July 2, 2014 in Food

Granitas are an easy, grown-up variation on snow cones

By The Spokesman-Review
 
Adriana Janovich photo

Cool off this Fourth of July weekend with easy-to-make red, white and blue granitas, like this cherry-topped coconut-rum concoction (front) and blueberry-sprinkled coconut-lime or strawberry-black pepper flavors.
(Full-size photo)(All photos)

As cool as ice cream but lighter and more refreshing, granitas are quite possibly the perfect summertime treat.

While they aren’t as dense or as heavy as ice cream, they still offer plenty of intense flavors. And the semi-frozen dessert is super-simple to make from scratch.

Granitas, grown-up versions of those neon-colored slushies and snow cones of childhood summers, can be made without any special equipment or ingredients. No rock salt is required. You don’t need a fancy machine, unless you count a blender – and that’s only needed if you’re puréeing fresh fruit or berries.

If you have a small saucepan, tray and a fork, you’ve got the gear. For the fixings, all it takes is water, sugar and purée, juice or another liquid – like tea or coffee.

Start with a simple syrup base – water and sugar, boiled together – then add your flavoring. Pour the sweetened mixture into the tray or another shallow container, and give it time to chill. Pop it into the freezer, and occasionally scrape it with a fork to break up ice crystals and form a granular consistency.

The name comes from Italian verb “to granulate.” Related to Italian ices and sorbets, granitas originated in Sicily but can be found throughout Italy, where flavors and textures vary from region to region. Traditional flavors include lemon, orange, coffee, chocolate and almond. But, with all of the stone and other fruits and berries of summer, the combinations are almost endless.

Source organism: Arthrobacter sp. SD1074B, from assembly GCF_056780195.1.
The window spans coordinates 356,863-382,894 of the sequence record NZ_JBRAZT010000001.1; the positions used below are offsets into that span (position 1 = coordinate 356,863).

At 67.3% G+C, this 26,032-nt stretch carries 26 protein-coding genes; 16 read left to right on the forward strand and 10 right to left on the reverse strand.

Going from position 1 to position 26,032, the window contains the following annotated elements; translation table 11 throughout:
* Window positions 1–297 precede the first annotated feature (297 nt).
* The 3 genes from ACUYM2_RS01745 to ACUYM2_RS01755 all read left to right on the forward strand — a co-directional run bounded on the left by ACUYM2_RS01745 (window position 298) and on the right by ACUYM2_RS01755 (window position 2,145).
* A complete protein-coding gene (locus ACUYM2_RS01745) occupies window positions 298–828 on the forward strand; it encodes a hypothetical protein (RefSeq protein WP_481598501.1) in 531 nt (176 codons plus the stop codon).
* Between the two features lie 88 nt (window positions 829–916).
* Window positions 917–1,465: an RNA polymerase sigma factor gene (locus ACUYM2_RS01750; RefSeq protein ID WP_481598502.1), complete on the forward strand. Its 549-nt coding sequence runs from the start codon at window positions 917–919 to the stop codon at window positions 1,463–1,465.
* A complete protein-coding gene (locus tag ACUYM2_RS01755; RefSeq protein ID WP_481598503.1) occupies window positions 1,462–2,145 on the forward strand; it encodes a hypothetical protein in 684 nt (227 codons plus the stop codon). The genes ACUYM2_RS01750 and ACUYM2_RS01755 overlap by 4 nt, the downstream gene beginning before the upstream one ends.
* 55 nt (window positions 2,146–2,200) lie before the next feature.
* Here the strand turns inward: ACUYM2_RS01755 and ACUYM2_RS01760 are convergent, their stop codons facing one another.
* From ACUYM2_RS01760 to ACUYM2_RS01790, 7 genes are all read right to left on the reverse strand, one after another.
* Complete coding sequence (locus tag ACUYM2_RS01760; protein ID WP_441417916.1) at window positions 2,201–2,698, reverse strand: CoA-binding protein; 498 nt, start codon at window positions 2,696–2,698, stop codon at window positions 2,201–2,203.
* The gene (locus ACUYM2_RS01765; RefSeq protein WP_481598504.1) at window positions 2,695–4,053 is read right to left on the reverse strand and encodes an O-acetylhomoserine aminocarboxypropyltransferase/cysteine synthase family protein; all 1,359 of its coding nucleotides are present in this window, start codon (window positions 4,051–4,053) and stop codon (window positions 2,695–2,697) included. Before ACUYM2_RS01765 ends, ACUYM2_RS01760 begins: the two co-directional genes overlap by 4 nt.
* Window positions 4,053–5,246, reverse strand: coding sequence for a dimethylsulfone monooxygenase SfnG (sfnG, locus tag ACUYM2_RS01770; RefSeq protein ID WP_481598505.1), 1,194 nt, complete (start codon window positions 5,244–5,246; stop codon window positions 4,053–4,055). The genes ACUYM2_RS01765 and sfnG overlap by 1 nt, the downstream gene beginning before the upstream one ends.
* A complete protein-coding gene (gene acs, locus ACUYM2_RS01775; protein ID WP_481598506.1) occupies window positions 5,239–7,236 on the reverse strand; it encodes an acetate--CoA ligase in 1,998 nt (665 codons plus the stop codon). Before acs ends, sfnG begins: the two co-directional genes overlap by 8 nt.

Cool off this Fourth of July weekend with red, white and blue granitas made from strawberries, cherries, coconut milk, blackberries, blueberries or huckleberries.

Try watermelon, cantaloupe, grapefruit, blood orange, peach, plum, pineapple, mango, kiwi or cranberry. Add lemon or lime juice or zest or fresh ginger. Or, opt for something savory, like cucumber chili with fresh mint or basil.

Coconut milk gives granitas a creamier, almost ice-cream-like texture. Fruit or berry purées give the texture a smoother, sorbet-like quality. And liquids like coffee, chai, green tea, rice or soy milk, or rosewater form flakier, chunkier, coarser – almost primitive – colorful ice crystals.

Make an adult version by spiking the mixture with vodka, gin, rum, Lillet, or white, red or sparkling wine. Liquor makes for an even a slushier consistency. So you might need both a spoon and a straw.

Strawberry-Black Pepper Granita

From “Fruitful” by Brian Nicholson and Sarah Huck

“This dessert is all about vibrancy,” Brian Nicholson and Sarah Huck write in their new cookbook. “It practically hums with flavor, from the candy-sweet berries to the syrupy balsamic to the peppercorn’s subtle warmth.”